The ab initio nanoreactor has previously been introduced to automate reaction discovery for ground state chemistry. In this work, we present the nonadiabatic nanoreactor, an analogous framework for excited state reaction discovery. We automate the study of nonadiabatic decay mechanisms of molecules by probing the intersection seam between adiabatic electronic states with hyper-real metadynamics, sampling the branching plane for relevant conical intersections, and performing seam-constrained path searches. We illustrate the effectiveness of the nonadiabatic nanoreactor by applying it to benzene, a molecule with rich photochemistry and a wide array of photochemical products. Our study confirms the existence of several types of S0/S1 and S1/S2 conical intersections which mediate access to a variety of ground state stationary points. We elucidate the connections between conical intersection energy/topography and the resulting photoproduct distribution, which changes smoothly along seam space segments. The exploration is performed with minimal user input, and the protocol requires no previous knowledge of the photochemical behavior of a target molecule. We demonstrate that the nonadiabatic nanoreactor is a valuable tool for the automated exploration of photochemical reactions and their mechanisms.
View details for DOI 10.1039/d1sc00775k
View details for PubMedID 34163820
View details for PubMedCentralID PMC8171323
Hammett neural networks: prediction of frontier orbital energies of tungsten-benzylidyne photoredox complexes
2019; 10 (28): 6844–54
The successful application of Hammett parameters as input features for regressive machine learning models is demonstrated and applied to predict energies of frontier orbitals of highly reducing tungsten-benzylidyne complexes of the form W([triple bond, length as m-dash]CArR)L4X. Using a reference molecular framework and the meta- and para-substituent Hammett parameters of the ligands, the models predict energies of frontier orbitals that correlate with redox potentials. The regressive models capture the multivariate character of electron-donating trends as influenced by multiple substituents even for non-aryl ligands, harnessing the breadth of Hammett parameters in a generalized model. We find a tungsten catalyst with tetramethylethylenediamine (tmeda) equatorial ligands and axial methoxyl substituents that should attract significant experimental interest since it is predicted to be highly reducing when photoactivated with visible light. The utilization of Hammett parameters in this study presents a generalizable and compact representation for exploring the effects of ligand substitutions.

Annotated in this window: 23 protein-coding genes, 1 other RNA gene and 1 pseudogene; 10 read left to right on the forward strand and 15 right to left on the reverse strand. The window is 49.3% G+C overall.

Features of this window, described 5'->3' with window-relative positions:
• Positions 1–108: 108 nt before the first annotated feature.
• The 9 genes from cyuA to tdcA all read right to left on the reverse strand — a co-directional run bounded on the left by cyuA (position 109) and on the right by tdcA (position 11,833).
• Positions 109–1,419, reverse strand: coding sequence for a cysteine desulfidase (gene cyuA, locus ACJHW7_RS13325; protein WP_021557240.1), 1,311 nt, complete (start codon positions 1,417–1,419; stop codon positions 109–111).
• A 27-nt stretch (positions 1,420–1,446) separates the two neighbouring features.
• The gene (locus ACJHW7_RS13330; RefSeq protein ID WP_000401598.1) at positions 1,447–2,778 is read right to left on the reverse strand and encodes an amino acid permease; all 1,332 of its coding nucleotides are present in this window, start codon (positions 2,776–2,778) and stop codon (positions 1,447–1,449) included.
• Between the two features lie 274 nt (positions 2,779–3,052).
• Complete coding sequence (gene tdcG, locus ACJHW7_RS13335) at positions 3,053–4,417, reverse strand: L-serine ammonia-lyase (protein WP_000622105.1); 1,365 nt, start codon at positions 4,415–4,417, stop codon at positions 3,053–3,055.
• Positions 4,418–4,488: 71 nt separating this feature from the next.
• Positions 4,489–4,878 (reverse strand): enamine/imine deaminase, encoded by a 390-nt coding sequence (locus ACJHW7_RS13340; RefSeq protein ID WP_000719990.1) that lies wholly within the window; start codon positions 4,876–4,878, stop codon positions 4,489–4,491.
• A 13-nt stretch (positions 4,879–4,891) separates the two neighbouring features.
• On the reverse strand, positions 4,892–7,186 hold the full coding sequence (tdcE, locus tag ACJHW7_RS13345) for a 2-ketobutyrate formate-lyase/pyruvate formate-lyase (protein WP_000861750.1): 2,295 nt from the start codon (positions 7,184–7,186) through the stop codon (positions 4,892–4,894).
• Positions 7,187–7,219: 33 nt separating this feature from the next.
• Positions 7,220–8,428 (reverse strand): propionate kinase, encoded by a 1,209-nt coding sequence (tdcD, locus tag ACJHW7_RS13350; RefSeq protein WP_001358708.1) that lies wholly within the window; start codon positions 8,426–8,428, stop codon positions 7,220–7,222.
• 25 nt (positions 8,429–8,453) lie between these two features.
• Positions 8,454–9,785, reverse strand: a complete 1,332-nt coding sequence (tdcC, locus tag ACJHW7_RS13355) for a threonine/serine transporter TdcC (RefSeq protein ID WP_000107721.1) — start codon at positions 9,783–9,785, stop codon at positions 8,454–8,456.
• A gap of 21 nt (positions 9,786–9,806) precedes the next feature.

View details for DOI 10.1039/c9sc02339a
View details for Web of Science ID 000476545100008
View details for PubMedID 31391907
View details for PubMedCentralID PMC6657405
Inverse Design of a Catalyst for Aqueous CO/CO2 Conversion Informed by the Ni-II-Iminothiolate Complex
2018; 57 (24): 15474–80
A computational inverse design method suitable to assist the development and optimization of molecular catalysts is introduced. Catalysts are obtained by continuous optimization of "alchemical" candidates in the vicinity of a reference catalyst with well-defined reaction intermediates and rate-limiting step. A NiII-iminoalkoxylate catalyst for aqueous CO/CO2 conversion is found with improved performance relative to a NiII-iminothiolate reference complex, previously reported as a biomimetic synthetic model of CO dehydroxygenase. Similar energies of other intermediates and transition states along the reaction mechanism show improved scaling relations relative to the reference catalyst. The linear combination of atomic potential tight-binding model Hamiltonian and the limited search of synthetically viable changes in the reference structure enable efficient minimization of the energy barrier for the rate-limiting step (i.e., formation of [LNiII(COOH)]-), bypassing the exponential scaling problem of high-throughput screening techniques. The reported findings demonstrate an inverse design method that could also be implemented with multiple descriptors, including reaction barriers and thermodynamic parameters for reversible reactivity.
View details for DOI 10.1021/acs.inorgchem.8b02799
View details for Web of Science ID 000453938700046
View details for PubMedID 30481007